The CFPB’s Gilford said that in the agency’s early days, the focus was “almost exclusively on opening new matters.”

“That focus has now expanded and shifted to developing and resolving those matters already ongoing,” he said. “That said, we are still regularly opening new investigations where we believe we can have the greatest impact in protecting consumers.”

The slowdown of new cases is already evident in the CFPB’s most recent strategic report, which was released in February. The number of new supervision activities that were opened in fiscal year 2013 jumped 7% to 160, but fell 21% in fiscal year 2014 to 127.

Sources said the CFPB had more than 100 investigations still open, a figure that the CFPB’s Gilford confirmed.

“Each enforcement investigation is different and merely counting the number of open investigations may not be an appropriate measure of the CFPB’s ongoing enforcement work,” Gilford said. “Matters can vary in size, scope and level of consumer harm.”

The CFPB has made public more than 80 enforcement actions in the past three years, an aggressive pace for most financial regulators. In its latest strategic report, the CFPB said it had either settled or filed a case on 75% of the investigations it opened in the last two years. It expects to settle or file a case on 65% of its investigations within two years for the 2015 and 2016 fiscal years.

Sources gave several reasons why the agency is facing a backlog. For starters, the enforcement division immediately began launching investigative inquiries at a rapid pace when the agency first got itself up and running in 2011 and before it had fully established systems, according to multiple sources.

“The CFPB started out with guns blazing and they didn’t wait around to create a lot of architecture before they began the functions of rulemaking, supervision and enforcement,” said an outside source familiar with the matter. “They were aggressive from the start in sending out hundreds of CIDs [Civil Investigative Demand] that sometimes targeted whole industries.”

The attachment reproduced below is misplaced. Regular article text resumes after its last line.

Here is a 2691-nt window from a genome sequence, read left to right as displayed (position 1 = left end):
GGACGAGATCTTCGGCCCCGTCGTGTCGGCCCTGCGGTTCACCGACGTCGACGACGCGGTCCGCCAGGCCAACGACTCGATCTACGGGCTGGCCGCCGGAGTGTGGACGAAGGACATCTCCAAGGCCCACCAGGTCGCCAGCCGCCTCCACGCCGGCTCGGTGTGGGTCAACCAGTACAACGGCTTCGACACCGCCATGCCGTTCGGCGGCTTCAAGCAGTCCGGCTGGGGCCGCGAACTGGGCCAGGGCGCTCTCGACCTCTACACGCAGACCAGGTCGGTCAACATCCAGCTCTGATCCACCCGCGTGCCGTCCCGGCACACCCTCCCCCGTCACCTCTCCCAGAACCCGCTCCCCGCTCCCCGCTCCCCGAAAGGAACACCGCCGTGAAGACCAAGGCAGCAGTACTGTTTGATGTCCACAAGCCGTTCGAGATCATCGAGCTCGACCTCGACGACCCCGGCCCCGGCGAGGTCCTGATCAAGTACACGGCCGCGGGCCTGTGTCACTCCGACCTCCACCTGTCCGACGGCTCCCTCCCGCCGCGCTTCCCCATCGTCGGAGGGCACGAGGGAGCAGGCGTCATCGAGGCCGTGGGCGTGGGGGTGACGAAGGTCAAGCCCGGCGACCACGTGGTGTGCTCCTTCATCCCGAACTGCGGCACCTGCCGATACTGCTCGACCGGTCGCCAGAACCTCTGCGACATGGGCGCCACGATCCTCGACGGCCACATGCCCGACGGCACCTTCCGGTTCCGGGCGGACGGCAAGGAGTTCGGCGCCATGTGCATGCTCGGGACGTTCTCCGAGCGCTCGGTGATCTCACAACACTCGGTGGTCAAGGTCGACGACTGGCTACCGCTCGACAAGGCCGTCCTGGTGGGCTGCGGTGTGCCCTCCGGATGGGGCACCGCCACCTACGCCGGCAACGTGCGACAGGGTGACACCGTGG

It was also easier for enforcement attorneys to launch new investigations at the very beginning since they were not yet getting referrals from CFPB examiners. But it gradually became more difficult to close those cases — which were sometimes complex and new terrain for the CFPB — as more referrals started coming in the last two years.

“The cases that are referred from supervision are also farther developed and closer to settlement or suit so it’s more efficient for the enforcement attorneys to take on those matters,” said a second former employee.

Staffing has also contributed to the problem as the agency is still building out its supervision, enforcement and fair lending groups while simultaneously facing turnover. The CFPB added more than 100 people in fiscal year 2014 within those three groups, reaching 633 full-time employees. But that’s down from the agency’s original 742 target figure for that time period. The agency is now hoping to reach 691 employees within those groups by the end of fiscal year 2015, according to its strategic review.